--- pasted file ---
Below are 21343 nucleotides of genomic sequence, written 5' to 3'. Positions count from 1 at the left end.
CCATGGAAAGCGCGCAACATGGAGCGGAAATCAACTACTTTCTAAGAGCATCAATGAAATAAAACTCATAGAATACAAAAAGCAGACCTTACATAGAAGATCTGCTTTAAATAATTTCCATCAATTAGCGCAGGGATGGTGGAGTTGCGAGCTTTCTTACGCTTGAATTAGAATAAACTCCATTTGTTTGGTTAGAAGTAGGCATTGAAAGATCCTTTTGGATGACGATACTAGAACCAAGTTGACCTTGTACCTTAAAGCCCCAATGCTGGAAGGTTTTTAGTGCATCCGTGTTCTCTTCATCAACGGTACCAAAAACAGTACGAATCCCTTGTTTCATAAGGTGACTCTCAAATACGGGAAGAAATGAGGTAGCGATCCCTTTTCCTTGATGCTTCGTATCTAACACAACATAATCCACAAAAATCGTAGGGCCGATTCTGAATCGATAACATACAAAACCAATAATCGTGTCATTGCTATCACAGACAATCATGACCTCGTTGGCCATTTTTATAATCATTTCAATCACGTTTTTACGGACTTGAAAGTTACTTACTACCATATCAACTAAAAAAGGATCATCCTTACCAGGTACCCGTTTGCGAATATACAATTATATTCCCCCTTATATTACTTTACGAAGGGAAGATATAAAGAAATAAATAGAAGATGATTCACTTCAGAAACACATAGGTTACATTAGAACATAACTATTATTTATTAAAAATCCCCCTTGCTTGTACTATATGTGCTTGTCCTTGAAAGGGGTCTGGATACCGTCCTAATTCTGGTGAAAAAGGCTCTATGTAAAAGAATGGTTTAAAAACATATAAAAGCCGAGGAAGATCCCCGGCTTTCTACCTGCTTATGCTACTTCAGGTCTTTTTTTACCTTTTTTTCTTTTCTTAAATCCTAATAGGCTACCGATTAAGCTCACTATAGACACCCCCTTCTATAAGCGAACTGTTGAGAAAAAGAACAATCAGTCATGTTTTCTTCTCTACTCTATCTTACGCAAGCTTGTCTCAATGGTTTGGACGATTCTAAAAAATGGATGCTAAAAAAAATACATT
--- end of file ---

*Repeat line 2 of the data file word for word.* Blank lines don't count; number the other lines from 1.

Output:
CCATGGAAAGCGCGCAACATGGAGCGGAAATCAACTACTTTCTAAGAGCATCAATGAAATAAAACTCATAGAATACAAAAAGCAGACCTTACATAGAAGATCTGCTTTAAATAATTTCCATCAATTAGCGCAGGGATGGTGGAGTTGCGAGCTTTCTTACGCTTGAATTAGAATAAACTCCATTTGTTTGGTTAGAAGTAGGCATTGAAAGATCCTTTTGGATGACGATACTAGAACCAAGTTGACCTTGTACCTTAAAGCCCCAATGCTGGAAGGTTTTTAGTGCATCCGTGTTCTCTTCATCAACGGTACCAAAAACAGTACGAATCCCTTGTTTCATAAGGTGACTCTCAAATACGGGAAGAAATGAGGTAGCGATCCCTTTTCCTTGATGCTTCGTATCTAACACAACATAATCCACAAAAATCGTAGGGCCGATTCTGAATCGATAACATACAAAACCAATAATCGTGTCATTGCTATCACAGACAATCATGACCTCGTTGGCCATTTTTATAATCATTTCAATCACGTTTTTACGGACTTGAAAGTTACTTACTACCATATCAACTAAAAAAGGATCATCCTTACCAGGTACCCGTTTGCGAATATACAATTATATTCCCCCTTATATTACTTTACGAAGGGAAGATATAAAGAAATAAATAGAAGATGATTCACTTCAGAAACACATAGGTTACATTAGAACATAACTATTATTTATTAAAAATCCCCCTTGCTTGTACTATATGTGCTTGTCCTTGAAAGGGGTCTGGATACCGTCCTAATTCTGGTGAAAAAGGCTCTATGTAAAAGAATGGTTTAAAAACATATAAAAGCCGAGGAAGATCCCCGGCTTTCTACCTGCTTATGCTACTTCAGGTCTTTTTTTACCTTTTTTTCTTTTCTTAAATCCTAATAGGCTACCGATTAAGCTCACTATAGACACCCCCTTCTATAAGCGAACTGTTGAGAAAAAGAACAATCAGTCATGTTTTCTTCTCTACTCTATCTTACGCAAGCTTGTCTCAATGGTTTGGACGATTCTAAAAAATGGATGCTAAAAAAAATACATT